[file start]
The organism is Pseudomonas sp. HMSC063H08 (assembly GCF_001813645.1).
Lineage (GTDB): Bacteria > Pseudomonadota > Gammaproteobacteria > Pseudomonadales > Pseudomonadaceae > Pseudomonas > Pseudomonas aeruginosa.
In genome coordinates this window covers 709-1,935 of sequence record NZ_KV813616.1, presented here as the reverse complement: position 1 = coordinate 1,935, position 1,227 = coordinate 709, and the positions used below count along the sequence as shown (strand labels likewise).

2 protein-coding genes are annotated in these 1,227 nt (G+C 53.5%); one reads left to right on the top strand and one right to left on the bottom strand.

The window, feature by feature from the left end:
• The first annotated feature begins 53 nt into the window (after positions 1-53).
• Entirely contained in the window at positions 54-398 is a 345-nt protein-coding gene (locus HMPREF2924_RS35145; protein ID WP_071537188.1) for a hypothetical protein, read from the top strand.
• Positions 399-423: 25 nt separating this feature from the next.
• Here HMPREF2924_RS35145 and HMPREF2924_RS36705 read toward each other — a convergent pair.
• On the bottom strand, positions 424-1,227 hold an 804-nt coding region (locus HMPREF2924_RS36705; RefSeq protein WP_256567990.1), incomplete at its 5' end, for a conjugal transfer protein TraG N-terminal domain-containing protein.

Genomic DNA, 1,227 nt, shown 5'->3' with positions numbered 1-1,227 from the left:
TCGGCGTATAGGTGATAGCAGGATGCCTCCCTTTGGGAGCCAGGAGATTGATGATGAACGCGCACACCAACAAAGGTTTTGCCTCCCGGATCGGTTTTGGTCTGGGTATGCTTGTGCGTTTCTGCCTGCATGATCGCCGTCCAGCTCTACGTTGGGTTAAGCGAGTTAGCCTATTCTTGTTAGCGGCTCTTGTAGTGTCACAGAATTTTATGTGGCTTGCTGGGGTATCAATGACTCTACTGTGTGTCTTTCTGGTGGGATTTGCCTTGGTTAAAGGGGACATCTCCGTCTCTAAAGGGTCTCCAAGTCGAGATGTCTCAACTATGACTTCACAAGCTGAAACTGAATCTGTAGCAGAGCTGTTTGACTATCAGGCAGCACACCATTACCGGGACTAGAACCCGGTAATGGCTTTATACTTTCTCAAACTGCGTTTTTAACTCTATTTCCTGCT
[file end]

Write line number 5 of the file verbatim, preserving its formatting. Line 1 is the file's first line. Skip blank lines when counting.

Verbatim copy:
The window, feature by feature from the left end: